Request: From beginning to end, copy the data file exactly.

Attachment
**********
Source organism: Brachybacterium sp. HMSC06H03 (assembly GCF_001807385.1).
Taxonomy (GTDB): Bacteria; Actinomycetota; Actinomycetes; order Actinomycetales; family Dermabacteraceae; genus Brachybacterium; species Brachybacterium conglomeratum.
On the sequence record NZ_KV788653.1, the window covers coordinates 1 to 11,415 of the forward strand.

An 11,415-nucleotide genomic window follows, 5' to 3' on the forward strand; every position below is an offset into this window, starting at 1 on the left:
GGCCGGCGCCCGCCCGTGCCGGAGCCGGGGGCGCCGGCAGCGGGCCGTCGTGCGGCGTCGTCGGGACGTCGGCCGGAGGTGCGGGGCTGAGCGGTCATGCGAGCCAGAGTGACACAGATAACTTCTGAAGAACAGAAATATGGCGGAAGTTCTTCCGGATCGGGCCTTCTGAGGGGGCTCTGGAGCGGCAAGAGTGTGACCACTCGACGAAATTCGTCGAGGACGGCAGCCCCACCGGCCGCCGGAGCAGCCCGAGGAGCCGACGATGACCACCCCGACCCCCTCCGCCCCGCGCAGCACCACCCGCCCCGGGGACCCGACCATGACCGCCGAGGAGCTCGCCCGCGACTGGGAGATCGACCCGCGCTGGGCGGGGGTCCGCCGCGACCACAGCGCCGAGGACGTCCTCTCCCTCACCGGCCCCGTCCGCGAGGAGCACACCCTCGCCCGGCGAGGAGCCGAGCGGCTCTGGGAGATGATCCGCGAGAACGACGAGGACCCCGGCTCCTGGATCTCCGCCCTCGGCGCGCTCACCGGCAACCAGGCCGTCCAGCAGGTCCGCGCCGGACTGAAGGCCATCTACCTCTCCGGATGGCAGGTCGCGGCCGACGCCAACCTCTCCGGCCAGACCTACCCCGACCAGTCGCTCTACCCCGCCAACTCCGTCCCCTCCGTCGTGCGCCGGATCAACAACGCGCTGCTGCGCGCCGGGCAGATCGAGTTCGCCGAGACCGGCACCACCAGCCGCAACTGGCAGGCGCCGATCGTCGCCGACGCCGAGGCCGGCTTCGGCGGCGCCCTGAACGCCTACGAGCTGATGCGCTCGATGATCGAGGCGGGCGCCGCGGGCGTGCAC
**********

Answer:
Source organism: Brachybacterium sp. HMSC06H03 (assembly GCF_001807385.1).
Taxonomy (GTDB): Bacteria; Actinomycetota; Actinomycetes; order Actinomycetales; family Dermabacteraceae; genus Brachybacterium; species Brachybacterium conglomeratum.
On the sequence record NZ_KV788653.1, the window covers coordinates 1 to 11,415 of the forward strand.

An 11,415-nucleotide genomic window follows, 5' to 3' on the forward strand; every position below is an offset into this window, starting at 1 on the left:
GGCCGGCGCCCGCCCGTGCCGGAGCCGGGGGCGCCGGCAGCGGGCCGTCGTGCGGCGTCGTCGGGACGTCGGCCGGAGGTGCGGGGCTGAGCGGTCATGCGAGCCAGAGTGACACAGATAACTTCTGAAGAACAGAAATATGGCGGAAGTTCTTCCGGATCGGGCCTTCTGAGGGGGCTCTGGAGCGGCAAGAGTGTGACCACTCGACGAAATTCGTCGAGGACGGCAGCCCCACCGGCCGCCGGAGCAGCCCGAGGAGCCGACGATGACCACCCCGACCCCCTCCGCCCCGCGCAGCACCACCCGCCCCGGGGACCCGACCATGACCGCCGAGGAGCTCGCCCGCGACTGGGAGATCGACCCGCGCTGGGCGGGGGTCCGCCGCGACCACAGCGCCGAGGACGTCCTCTCCCTCACCGGCCCCGTCCGCGAGGAGCACACCCTCGCCCGGCGAGGAGCCGAGCGGCTCTGGGAGATGATCCGCGAGAACGACGAGGACCCCGGCTCCTGGATCTCCGCCCTCGGCGCGCTCACCGGCAACCAGGCCGTCCAGCAGGTCCGCGCCGGACTGAAGGCCATCTACCTCTCCGGATGGCAGGTCGCGGCCGACGCCAACCTCTCCGGCCAGACCTACCCCGACCAGTCGCTCTACCCCGCCAACTCCGTCCCCTCCGTCGTGCGCCGGATCAACAACGCGCTGCTGCGCGCCGGGCAGATCGAGTTCGCCGAGACCGGCACCACCAGCCGCAACTGGCAGGCGCCGATCGTCGCCGACGCCGAGGCCGGCTTCGGCGGCGCCCTGAACGCCTACGAGCTGATGCGCTCGATGATCGAGGCGGGCGCCGCGGGCGTGCAC